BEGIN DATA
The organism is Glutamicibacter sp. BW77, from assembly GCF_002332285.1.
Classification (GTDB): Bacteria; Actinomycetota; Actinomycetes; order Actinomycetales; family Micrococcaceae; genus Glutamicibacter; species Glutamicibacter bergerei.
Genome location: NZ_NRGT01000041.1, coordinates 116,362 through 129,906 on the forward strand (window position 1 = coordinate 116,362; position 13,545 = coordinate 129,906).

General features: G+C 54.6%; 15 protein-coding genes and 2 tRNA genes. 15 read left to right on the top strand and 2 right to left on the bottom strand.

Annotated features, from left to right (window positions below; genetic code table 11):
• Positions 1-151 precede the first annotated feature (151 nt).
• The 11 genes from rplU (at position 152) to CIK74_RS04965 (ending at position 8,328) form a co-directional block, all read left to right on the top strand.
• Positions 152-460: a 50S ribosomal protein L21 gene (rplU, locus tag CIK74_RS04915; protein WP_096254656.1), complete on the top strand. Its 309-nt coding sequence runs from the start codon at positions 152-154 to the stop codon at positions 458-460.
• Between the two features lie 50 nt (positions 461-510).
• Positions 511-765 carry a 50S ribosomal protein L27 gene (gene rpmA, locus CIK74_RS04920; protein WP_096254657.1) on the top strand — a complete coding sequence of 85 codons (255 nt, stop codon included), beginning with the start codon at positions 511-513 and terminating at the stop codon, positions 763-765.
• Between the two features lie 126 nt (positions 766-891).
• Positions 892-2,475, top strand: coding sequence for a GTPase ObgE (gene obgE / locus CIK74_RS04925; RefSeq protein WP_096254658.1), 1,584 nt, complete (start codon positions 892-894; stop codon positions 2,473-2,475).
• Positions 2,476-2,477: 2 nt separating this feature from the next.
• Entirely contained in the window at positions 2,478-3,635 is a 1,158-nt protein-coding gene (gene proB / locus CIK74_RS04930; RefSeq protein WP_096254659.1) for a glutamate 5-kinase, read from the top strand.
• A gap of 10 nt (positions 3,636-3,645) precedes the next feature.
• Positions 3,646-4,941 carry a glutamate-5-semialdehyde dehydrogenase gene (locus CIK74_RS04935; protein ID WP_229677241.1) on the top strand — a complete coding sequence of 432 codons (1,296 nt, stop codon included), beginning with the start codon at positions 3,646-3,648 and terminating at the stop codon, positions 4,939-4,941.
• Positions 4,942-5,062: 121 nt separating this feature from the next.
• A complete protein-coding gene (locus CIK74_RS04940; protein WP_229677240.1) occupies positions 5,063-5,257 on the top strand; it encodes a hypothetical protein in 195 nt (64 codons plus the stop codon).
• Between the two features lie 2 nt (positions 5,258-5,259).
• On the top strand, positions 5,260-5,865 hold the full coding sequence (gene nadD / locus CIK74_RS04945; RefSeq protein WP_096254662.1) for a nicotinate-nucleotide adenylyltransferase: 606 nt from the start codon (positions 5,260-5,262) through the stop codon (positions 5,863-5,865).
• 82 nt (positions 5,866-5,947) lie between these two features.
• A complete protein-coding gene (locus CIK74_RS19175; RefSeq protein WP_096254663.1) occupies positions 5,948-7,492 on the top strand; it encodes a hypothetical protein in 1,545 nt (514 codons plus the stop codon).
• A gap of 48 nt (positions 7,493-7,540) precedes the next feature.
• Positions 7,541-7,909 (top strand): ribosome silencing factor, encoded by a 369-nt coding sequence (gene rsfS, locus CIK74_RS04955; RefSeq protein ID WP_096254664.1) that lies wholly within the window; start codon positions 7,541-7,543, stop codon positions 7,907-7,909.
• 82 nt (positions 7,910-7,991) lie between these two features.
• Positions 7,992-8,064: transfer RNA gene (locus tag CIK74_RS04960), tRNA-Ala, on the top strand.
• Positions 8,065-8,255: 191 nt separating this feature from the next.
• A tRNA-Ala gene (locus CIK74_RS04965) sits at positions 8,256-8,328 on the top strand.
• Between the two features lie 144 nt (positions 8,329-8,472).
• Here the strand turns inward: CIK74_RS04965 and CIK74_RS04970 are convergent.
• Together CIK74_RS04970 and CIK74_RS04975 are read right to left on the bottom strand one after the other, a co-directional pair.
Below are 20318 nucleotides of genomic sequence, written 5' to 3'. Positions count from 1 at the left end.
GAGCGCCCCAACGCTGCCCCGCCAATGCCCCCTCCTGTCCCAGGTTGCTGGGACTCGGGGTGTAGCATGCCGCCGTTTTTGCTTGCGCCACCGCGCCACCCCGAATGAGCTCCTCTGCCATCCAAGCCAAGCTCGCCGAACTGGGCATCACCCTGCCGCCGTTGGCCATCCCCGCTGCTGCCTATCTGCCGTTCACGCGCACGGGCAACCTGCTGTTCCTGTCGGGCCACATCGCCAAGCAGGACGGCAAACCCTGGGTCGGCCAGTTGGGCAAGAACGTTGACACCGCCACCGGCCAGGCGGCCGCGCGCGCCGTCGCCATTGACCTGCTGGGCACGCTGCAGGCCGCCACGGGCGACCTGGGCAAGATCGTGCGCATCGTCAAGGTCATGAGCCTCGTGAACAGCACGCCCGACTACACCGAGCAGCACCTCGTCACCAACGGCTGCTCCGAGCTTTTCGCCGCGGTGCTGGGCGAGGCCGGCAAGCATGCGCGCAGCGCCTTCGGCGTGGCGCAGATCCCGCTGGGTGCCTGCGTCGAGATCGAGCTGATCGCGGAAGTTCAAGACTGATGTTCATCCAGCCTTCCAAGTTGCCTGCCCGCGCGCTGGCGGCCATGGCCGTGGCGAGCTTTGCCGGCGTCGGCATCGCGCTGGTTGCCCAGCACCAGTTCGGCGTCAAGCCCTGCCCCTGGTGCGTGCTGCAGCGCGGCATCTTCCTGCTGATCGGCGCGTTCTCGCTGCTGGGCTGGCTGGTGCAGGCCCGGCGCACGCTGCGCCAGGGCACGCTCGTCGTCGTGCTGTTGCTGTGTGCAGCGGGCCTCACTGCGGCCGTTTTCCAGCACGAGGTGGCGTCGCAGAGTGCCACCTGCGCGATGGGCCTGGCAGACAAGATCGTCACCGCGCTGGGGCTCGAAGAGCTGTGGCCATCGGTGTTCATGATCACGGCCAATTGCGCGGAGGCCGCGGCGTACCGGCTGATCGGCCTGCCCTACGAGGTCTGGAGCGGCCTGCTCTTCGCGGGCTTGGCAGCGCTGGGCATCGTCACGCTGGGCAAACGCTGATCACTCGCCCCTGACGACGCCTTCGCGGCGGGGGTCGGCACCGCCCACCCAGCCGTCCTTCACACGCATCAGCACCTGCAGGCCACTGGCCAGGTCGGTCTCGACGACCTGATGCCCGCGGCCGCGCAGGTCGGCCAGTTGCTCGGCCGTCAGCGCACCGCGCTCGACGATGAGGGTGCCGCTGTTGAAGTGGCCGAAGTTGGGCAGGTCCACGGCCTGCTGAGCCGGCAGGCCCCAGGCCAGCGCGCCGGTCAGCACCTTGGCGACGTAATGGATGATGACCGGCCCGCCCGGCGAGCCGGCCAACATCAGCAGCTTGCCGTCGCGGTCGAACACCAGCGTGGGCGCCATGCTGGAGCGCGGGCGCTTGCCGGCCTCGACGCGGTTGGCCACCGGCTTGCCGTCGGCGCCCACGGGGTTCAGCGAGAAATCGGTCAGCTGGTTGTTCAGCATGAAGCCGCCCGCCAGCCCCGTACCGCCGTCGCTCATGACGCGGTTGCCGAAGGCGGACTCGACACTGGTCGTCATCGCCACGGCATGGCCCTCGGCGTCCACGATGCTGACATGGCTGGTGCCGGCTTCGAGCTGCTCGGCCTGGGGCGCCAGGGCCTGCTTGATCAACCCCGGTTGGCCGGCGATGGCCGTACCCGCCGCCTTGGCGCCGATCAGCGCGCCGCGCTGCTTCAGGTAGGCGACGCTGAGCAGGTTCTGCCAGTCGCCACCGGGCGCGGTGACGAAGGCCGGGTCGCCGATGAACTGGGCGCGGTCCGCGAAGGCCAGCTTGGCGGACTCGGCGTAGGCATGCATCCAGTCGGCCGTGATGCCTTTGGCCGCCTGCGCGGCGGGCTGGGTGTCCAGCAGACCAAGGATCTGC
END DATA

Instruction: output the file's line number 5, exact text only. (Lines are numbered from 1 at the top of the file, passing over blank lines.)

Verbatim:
Annotated features, from left to right (window positions below; genetic code table 11):